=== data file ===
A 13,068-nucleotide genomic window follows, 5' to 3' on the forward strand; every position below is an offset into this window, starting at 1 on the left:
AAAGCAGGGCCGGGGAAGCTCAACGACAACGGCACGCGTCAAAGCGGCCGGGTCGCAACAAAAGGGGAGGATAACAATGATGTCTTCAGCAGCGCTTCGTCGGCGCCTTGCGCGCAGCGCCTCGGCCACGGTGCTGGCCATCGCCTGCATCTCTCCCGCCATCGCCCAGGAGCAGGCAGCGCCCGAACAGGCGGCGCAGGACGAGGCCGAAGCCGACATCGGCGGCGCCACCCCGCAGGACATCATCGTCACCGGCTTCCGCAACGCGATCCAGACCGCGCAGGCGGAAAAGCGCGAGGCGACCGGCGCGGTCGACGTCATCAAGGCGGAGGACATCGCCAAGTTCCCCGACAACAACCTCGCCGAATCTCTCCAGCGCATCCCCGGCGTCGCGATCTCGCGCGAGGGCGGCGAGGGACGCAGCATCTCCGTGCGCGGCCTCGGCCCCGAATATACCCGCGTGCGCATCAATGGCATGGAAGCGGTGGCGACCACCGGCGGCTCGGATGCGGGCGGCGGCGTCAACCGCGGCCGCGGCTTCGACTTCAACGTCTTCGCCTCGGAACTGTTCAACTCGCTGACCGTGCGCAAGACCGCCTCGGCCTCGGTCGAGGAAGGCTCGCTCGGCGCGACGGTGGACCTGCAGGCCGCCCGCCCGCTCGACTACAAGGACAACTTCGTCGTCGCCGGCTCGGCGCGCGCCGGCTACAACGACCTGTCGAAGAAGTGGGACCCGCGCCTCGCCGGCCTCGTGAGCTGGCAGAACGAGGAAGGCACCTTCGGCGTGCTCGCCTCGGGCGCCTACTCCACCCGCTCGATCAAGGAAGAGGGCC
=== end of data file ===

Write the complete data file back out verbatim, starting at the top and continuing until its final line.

A 13,068-nucleotide genomic window follows, 5' to 3' on the forward strand; every position below is an offset into this window, starting at 1 on the left:
AAAGCAGGGCCGGGGAAGCTCAACGACAACGGCACGCGTCAAAGCGGCCGGGTCGCAACAAAAGGGGAGGATAACAATGATGTCTTCAGCAGCGCTTCGTCGGCGCCTTGCGCGCAGCGCCTCGGCCACGGTGCTGGCCATCGCCTGCATCTCTCCCGCCATCGCCCAGGAGCAGGCAGCGCCCGAACAGGCGGCGCAGGACGAGGCCGAAGCCGACATCGGCGGCGCCACCCCGCAGGACATCATCGTCACCGGCTTCCGCAACGCGATCCAGACCGCGCAGGCGGAAAAGCGCGAGGCGACCGGCGCGGTCGACGTCATCAAGGCGGAGGACATCGCCAAGTTCCCCGACAACAACCTCGCCGAATCTCTCCAGCGCATCCCCGGCGTCGCGATCTCGCGCGAGGGCGGCGAGGGACGCAGCATCTCCGTGCGCGGCCTCGGCCCCGAATATACCCGCGTGCGCATCAATGGCATGGAAGCGGTGGCGACCACCGGCGGCTCGGATGCGGGCGGCGGCGTCAACCGCGGCCGCGGCTTCGACTTCAACGTCTTCGCCTCGGAACTGTTCAACTCGCTGACCGTGCGCAAGACCGCCTCGGCCTCGGTCGAGGAAGGCTCGCTCGGCGCGACGGTGGACCTGCAGGCCGCCCGCCCGCTCGACTACAAGGACAACTTCGTCGTCGCCGGCTCGGCGCGCGCCGGCTACAACGACCTGTCGAAGAAGTGGGACCCGCGCCTCGCCGGCCTCGTGAGCTGGCAGAACGAGGAAGGCACCTTCGGCGTGCTCGCCTCGGGCGCCTACTCCACCCGCTCGATCAAGGAAGAGGGCC